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Majakaneng hiking trail project: community workshop


The MAJAKANENG HIKING TRAIL PROJECT team and invited guests workshopped how to tackle environmental challenges and promote sustainable land use in the Majakaneng community lands. The workshop was expertly facilitated by CapaSity, and the team are so grateful for the interest and participation showed by the Bojanala District Municipality Department of Health and Environment, the NW regional forestry branch of the Department of Forestry, Fisheries and Environment, and some Magaliesberg Biosphere Board Members. The participants, including a representative from the ZCC and several Majakaneng residents, enjoyed a morning of knowledge sharing initiated by the enthusiastic  Eco-Rangers and Trail Champions who have experienced these environmental threats first hand while building the Majakaneng Heritage Trail. 

Photographs depicting activities that were deemed to be challenging for hiking trail management and to the mountain environment were sorted into groups. Participants indicated which activities were considered most harmful and why, and proceeded to discuss some strategic and practical solutions to address these threats, in addition to listing the stakeholders and possible partnerships that would be required for effective solutions.

The process is ongoing, and the next step is for the trail team to distil the information further and decide on which problems are the most urgent to tackle and whether solutions are achievable by the team on their own, or whether they require stakeholder involvement and/or partnerships.  Participatory community workshops such as this go a long way to engender pride in our natural heritage and cement a path of biodiversity stewardship and sustainable land management.  We look forward to the next workshop…

TABLE: A list of harmful activities and reasons why participants perceived them to be a threat to the environment and or challenging for hiking trail management. 

Littering in the natural areas, as well as along the streams in Majakaneng villiage
Leaving religious and spiritual sacrifices in the kloof and stream
The use of poisons and detergent in the stream and rock pools for spiritual cleansing purposes
Lack of environmental awareness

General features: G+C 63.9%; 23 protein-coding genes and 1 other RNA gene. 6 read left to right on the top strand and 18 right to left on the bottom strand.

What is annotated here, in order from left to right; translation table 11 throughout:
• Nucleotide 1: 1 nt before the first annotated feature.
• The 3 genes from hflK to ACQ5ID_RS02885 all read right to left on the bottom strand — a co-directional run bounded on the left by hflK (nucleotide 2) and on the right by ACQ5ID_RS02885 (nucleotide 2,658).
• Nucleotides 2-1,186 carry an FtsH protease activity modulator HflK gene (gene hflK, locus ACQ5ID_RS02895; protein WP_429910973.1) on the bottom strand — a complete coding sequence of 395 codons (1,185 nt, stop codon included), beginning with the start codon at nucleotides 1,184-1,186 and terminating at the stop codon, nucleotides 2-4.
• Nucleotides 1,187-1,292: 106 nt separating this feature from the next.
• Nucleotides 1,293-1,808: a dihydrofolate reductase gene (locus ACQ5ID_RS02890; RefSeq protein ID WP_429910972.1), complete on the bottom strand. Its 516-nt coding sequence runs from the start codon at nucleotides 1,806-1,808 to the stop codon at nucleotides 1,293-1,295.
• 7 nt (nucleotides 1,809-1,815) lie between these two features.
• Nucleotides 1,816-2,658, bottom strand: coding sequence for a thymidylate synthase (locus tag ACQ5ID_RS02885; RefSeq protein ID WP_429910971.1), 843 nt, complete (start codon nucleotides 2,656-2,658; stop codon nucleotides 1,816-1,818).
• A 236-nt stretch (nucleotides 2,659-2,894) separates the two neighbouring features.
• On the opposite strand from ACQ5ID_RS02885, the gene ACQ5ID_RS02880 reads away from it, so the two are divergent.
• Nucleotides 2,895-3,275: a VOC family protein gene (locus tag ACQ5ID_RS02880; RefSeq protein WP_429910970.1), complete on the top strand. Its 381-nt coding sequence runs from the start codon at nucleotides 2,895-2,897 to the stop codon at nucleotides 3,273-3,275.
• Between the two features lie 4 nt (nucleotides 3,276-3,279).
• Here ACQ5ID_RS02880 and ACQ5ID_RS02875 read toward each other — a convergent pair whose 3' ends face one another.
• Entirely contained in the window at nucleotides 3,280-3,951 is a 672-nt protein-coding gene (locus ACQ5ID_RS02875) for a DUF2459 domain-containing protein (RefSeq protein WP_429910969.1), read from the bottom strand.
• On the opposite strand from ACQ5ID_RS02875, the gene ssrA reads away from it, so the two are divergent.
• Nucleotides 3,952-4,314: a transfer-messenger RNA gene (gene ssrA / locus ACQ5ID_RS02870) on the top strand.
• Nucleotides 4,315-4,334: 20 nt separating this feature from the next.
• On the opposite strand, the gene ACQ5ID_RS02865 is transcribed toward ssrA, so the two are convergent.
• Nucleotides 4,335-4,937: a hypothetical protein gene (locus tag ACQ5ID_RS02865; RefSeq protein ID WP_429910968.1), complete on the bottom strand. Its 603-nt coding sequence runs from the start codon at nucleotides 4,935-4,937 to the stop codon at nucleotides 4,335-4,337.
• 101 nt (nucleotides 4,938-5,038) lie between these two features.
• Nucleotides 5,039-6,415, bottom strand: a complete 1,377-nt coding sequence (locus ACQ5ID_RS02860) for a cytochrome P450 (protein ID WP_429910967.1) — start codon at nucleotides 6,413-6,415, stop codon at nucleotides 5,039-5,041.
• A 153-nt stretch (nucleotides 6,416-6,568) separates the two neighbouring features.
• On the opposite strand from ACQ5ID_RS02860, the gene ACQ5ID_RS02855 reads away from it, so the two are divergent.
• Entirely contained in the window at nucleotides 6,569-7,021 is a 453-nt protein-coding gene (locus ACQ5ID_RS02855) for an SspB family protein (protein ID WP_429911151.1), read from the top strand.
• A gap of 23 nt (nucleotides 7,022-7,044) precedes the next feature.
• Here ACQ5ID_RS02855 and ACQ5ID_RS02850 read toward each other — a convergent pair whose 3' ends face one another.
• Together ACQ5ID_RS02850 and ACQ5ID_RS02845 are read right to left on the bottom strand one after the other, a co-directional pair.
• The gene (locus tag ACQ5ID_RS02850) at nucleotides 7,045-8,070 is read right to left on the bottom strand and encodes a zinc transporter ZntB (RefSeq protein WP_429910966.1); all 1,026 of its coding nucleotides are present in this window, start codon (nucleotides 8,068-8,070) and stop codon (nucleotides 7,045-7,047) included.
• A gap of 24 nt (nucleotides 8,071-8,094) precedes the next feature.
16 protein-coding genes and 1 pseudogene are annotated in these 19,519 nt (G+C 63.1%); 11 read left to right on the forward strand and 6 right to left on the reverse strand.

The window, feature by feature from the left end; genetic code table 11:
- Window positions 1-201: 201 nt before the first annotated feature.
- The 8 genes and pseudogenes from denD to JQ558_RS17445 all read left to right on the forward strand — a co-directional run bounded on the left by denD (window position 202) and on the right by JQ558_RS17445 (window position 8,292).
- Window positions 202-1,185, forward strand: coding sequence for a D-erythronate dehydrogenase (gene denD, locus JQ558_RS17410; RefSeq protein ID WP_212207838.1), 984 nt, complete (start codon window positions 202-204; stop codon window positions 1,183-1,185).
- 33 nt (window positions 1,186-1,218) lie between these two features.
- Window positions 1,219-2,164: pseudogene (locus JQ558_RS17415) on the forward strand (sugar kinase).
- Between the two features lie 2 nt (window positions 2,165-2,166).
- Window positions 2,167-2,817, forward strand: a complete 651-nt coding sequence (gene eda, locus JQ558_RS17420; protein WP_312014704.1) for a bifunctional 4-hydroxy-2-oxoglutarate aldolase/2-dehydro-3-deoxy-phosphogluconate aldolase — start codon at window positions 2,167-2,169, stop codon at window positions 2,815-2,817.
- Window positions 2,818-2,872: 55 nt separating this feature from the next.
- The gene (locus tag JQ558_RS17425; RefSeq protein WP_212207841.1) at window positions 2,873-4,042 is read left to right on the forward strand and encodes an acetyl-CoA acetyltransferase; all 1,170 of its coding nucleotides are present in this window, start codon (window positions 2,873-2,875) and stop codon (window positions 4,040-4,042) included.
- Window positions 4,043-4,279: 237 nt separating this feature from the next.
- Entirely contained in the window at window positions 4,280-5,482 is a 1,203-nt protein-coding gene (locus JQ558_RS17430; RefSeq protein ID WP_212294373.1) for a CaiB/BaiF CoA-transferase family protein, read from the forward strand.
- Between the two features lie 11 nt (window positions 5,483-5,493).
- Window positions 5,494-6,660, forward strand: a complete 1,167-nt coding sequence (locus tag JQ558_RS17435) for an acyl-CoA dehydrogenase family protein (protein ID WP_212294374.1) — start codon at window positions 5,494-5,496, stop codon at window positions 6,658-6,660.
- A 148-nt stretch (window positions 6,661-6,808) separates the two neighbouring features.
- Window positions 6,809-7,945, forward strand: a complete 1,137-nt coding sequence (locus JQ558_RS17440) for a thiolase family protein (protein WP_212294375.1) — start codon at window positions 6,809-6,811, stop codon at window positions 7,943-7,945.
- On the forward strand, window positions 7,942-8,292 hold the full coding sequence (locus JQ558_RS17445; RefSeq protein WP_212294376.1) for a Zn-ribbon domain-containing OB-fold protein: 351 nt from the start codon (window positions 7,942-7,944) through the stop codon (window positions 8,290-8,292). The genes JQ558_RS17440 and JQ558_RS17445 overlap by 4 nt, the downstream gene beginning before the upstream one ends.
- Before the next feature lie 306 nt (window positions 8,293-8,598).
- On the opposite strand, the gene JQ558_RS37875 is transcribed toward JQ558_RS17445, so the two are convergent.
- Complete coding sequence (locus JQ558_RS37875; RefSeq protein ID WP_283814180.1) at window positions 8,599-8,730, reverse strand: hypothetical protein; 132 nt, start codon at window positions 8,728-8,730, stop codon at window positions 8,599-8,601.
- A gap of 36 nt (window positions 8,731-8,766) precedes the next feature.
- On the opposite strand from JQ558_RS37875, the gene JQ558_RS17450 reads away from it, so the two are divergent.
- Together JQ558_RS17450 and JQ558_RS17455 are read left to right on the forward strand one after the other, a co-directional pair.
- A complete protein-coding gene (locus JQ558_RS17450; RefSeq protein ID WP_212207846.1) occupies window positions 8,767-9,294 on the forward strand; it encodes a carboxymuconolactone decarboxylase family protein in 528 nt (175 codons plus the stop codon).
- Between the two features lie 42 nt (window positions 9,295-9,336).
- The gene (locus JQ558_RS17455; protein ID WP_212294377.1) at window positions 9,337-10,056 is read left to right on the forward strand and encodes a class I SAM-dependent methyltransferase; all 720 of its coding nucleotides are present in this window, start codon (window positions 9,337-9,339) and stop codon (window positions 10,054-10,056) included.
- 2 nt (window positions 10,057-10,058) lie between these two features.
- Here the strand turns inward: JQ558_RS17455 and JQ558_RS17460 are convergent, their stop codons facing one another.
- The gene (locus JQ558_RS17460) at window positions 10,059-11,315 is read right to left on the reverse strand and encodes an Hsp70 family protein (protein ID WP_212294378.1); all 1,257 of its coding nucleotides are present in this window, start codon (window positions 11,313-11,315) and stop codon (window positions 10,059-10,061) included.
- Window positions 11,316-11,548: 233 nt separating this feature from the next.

Commercial-scale harvesting for crafts and firewood
Indiscriminate harvesting of slow-growing species
Harvesting of forest trees
Breaking trees and branches for easy access to fruit
Removing vegetation destabilizes the soil and causes erosion
Reduces the effect of trees for cooling and carbon capture purposes
Lack of environmental awareness
Removal of endangered and protected species
Commercial-scale harvesting
Indigenous knowledge is not passed on to collectors and the younger generation
Lack of environmental awareness
Indiscriminate killing of species not intended to be snared, including endangered species
Disruption of ecology and food chain when predators are snared
Using natural “wild” lands for unsustainable human use
Time, effort and skills needed for effective snare patrols
Arson used to prepare for poaching leads to wildfires
Kills wildlife ( particularly tortoises, small reptiles and mammals and those whose movement is restricted by fences
Threatens human  lives , property and infrastructure
Riparian and kloof ecosystems exposed to fire can be severely disrupted and damaged by fire
Frequent veld fires favour the growth of certain plants – such as alien invasive species
Much time and resources are needed immediately to control runaway fires
Outcompete naturally occurring  indigenous species Use excessive amounts of water compared to indigenous species
Use excessive soil nutrients that are not available to indigenous plants
Causes disturbance to natural and pristine wilderness, ecosystems and conservation areas
Increases the intensity of veldfires
Much time and resources are needed in the right season, to manage invasions
Cause erosion gullies on slopes
Cause disturbance  and mortalities to wild animals that are sensitive to noise and human presence
Dislodges rocks  that can cause ecological damage and destabilize slopes
Damage to plants and to  kloof and stream ecology
Disturbs hikers trying to enjoy nature and  a peaceful environment
Much time and resources are needed to repair damage caused by these vehicles
The Majakaneng Hiking Trail Project is supported by The German Commission for UNESCO and the Federal Foreign Office of Germany

This Post Has One Comment

  1. Cathy Dzerefos

    This trail is one of the most interesting ones I have done in the Magaliesberg and it is well worth supporting. The trail guides are knowledgeable.

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